With Thailand’s military government firmly in control after May’s bloodless coup, authorities are carrying out plans they say are aimed at restoring discipline, morality and patriotism to all Thais. The measures include a crackdown on illegal gambling, education reforms to promote students’ moral development, and a new 24-hour phone hotline for citizens to report misbehaving monks. Steve Sandford reports from Bangkok.
Video

Video Virtual Program Teaches Farming Skills

In a fast-changing world beset by unpredictable climate conditions, farmers cannot afford to ignore new technology. Researchers in Australia are developing an online virtual world program to share information about climate change and more sustainable farming techniques for sugar cane growers. As VOA's Zlatica Hoke reports, the idea is to create a wider support network for farmers.
Video

Video Airline Expert: Missile will Show Signature on Debris

The debris field from Malaysia Airlines Flight 17 is spread over a 21-kilometer radius in eastern Ukraine. It is expected to take investigators months to sort through the airplane pieces to learn about the missile that brought down the jetliner and who fired it. VOAs Carolyn Presutti explains how this work will be done.
Video

Video Treatment for Childhood Epilepsy Heats up Medical Marijuana Debate

In the United States, marijuana is classed as an illegal drug by the federal government. But nearly half the states have legalized it, to some degree. Proponents say some strains of marijuana might have exceptional health benefits, for treating pain or inflammation in chronic conditions such as cancer, multiple sclerosis and epilepsy. Shelley Schlender reports on a strain of medical marijuana developed in Colorado that is reputed to reduce seizures in childhood epilepsy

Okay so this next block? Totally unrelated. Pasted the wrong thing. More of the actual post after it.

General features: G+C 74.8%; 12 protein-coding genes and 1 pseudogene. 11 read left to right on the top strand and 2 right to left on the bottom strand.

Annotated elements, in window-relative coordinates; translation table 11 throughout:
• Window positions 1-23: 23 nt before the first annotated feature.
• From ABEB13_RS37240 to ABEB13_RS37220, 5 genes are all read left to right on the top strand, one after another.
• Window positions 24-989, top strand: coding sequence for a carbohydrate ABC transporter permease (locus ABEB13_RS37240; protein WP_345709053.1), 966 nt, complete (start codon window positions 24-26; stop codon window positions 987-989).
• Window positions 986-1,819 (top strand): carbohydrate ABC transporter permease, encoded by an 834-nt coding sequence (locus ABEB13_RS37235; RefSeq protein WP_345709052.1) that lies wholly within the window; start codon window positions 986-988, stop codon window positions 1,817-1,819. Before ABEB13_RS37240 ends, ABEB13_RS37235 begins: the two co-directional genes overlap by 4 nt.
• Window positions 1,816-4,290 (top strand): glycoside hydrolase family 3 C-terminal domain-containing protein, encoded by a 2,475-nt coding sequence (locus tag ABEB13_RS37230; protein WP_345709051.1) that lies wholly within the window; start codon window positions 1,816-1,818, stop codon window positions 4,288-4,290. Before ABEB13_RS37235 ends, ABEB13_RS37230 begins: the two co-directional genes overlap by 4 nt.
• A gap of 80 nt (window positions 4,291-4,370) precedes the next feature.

Video

Video Airbus Adds Metal 3D Printed Parts to New Jets

By the end of this year, European aircraft manufacturing consortium Airbus plans to deliver the first of its new, extra-wide-body passenger jets, the A350-XWB. Among other technological innovations, the new plane will also incorporate metal parts made in a 3-D printer. VOA's George Putic has more.
Video

Video AIDS Conference Welcomes Exciting Developments in HIV Treatment, Prevention

Significant strides have been made in recent years toward the treatment and prevention of HIV, the virus that causes AIDS. This year, at the International AIDS Conference, the AIDS community welcomed progress on a new pill that may prevent transmission of the deadly virus. VOA’s Anita Powell reports from Melbourne, Australia.
Video

Video IAEA: Iran Turns its Enriched Uranium Into Less Harmful Form

Iran has converted its stockpiles of enriched uranium into a less dangerous form that is more difficult to use for nuclear weapons, according to the United Nations’ Atomic Energy Agency. The move complies with an interim deal reached with Western powers on Iran's nuclear program last year, in exchange for easing of sanctions. Henry Ridgwell reports for VOA from London.

AppleAndroid